I'm halfway done with my trip to D.C. I am SO GLAD that I have had the opportunity to come here. You probably know that I am in to history, you know that I'm in to America and its founding, so I'm having an amazing trip. So far, this is what I have done:
- Library of Congress - The Great Hall is beautiful. The architecture is Neo-classical, I believe, and the inscriptions on the walls about learning, books, and God are wonderful. A Gutenberg Bible was there, amongst many other very cool things.
- Good Stuff Eatery - Local, greasy burger and fry joint. Yummy!
- We saw the Supreme Court building, as well as the Capital Building. We actually tried to go into the Capital, but water bottles are not allowed, and as we had nice, non-disposable ones, we left.
- The National Archives - Amazing!! I got to see the Magna Carta (started to tear up), the Declaration of Independence, Constitution, and Bill of Rights. The Declaration is so faded, one can hardly see any of the writing, but it was still awesome to see that original document. I was really touched by a man who was behind us in line that I overheard explaining the value of some of those documents - invaluable.
- National Museum of Art - This is my favorite museum that I visited. It had a French painters exhibit, where I saw many pieces of art in person that I have seen pictures of - Van Gogh, Monet, Rembrandt, David, etc.
- Museum of Natural History and Museum of American History - Hope Diamond, Dorothy's ruby slippers, Kermit, etc.
- Chinatown - We just went to dinner there. The part I saw wasn't very impressive.
- We dealt with a couple of hiccups - I guess after seeing so much the day before we had to make a payment for it in the form of broken water heater and car.
- Arlington National Cemetery - I really like cemeteries, and I wish we had more time for this special one. We only had time to walk to the Tomb of the Unknown Soldier, where we watched the changing of the guard. Then we had to book it back to the metro. The rows of graves are impressive. I was also glad for the reverence given by the spectators during the changing of the guard, which kind of took awhile. It was a very formal, deliberate event.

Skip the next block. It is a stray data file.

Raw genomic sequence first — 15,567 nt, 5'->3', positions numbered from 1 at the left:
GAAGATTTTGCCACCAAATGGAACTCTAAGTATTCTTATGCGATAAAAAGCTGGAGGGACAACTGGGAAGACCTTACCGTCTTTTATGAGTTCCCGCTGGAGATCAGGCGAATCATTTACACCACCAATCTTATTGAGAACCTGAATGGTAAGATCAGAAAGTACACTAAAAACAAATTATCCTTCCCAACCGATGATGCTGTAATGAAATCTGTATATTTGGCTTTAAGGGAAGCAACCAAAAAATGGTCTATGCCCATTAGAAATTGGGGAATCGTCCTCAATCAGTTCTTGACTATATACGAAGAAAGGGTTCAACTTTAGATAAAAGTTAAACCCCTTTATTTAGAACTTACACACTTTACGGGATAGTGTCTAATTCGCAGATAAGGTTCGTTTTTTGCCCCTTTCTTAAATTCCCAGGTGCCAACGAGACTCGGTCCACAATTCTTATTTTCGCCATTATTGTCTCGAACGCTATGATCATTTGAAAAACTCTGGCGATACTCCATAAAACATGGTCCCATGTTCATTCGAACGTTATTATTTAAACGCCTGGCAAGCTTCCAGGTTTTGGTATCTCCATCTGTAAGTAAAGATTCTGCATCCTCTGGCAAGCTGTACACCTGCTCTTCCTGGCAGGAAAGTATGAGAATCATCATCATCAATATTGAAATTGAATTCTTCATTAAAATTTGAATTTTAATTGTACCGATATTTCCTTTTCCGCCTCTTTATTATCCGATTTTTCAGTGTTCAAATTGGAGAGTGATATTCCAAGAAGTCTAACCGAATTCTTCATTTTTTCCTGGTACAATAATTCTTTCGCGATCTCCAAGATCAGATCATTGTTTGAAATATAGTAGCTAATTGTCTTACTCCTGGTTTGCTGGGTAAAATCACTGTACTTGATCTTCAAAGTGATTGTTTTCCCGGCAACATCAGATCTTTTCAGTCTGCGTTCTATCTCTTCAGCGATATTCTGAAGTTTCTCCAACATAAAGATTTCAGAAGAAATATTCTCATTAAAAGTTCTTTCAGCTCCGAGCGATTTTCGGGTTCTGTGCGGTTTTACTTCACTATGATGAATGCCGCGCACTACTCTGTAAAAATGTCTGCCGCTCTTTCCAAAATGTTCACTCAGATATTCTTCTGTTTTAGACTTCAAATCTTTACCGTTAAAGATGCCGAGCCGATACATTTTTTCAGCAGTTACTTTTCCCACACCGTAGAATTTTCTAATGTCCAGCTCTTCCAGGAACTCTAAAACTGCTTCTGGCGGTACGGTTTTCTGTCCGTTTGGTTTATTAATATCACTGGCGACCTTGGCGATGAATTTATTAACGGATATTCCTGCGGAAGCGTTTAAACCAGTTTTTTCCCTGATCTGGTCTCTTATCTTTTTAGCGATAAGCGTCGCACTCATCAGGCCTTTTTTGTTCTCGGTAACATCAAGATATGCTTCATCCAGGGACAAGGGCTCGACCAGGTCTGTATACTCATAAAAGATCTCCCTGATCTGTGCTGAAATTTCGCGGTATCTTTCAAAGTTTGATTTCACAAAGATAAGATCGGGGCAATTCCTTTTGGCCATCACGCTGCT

- Holocaust Museum - One picks up an I.D. card before starting the tour. The card contains the story of one actual person who lived during the Holocaust. You turn the page at specific times during the three floors of the tour. I didn't get too involved during the first floor of the tour, but it got to me during the second, and I certainly shed some tears, which seem to be coming back now. I didn't even read everything or look at or watch everything I could have. It's just awful to think about what happened. And it's not like it doesn't happen today - there's definitely still genocide today. The last floor has stories about many people who helped hide people during the Holocaust, and that was wonderful to learn about. There were many people who helped, which is heartening.
- The National Portrait Gallery - Very cool! It has portrait paintings of important people in American history (and not-so-important, as well. The biggest painting we saw was of LL Cool J - what??).
- Dinner at Clyde's, which is in or near Chinatown (although it wasn't Chinese food) - Yummy!
- Washington Monument - Too bad we didn't think ahead about getting tickets to go to the top. It was still awesome to see!
- World War II Memorial - I don't know if I was aware of this memorial. It is really beautiful with pillars (each has the name of a different state on it) bordering a pool of water with fountains in it.
- Lincoln Memorial - I kept thinking about Mr. Smith Goes to Washington. Mr. Smith is very reverent about seeing Lincoln. I wish the people there would have been quiet - I think that would have made the experience even better, but the memorial is very impressive. It was very important for me to see it, and I'm so glad I did.
- Church, End of World Cup (yea Spain!), dinner, and Just Dance. I don't think I have heard of Just Dance before. It's a Wii dance game - I might have to look into purchasing that sometime.
Now you know more than you wanted to, and just think, there's more to come . . .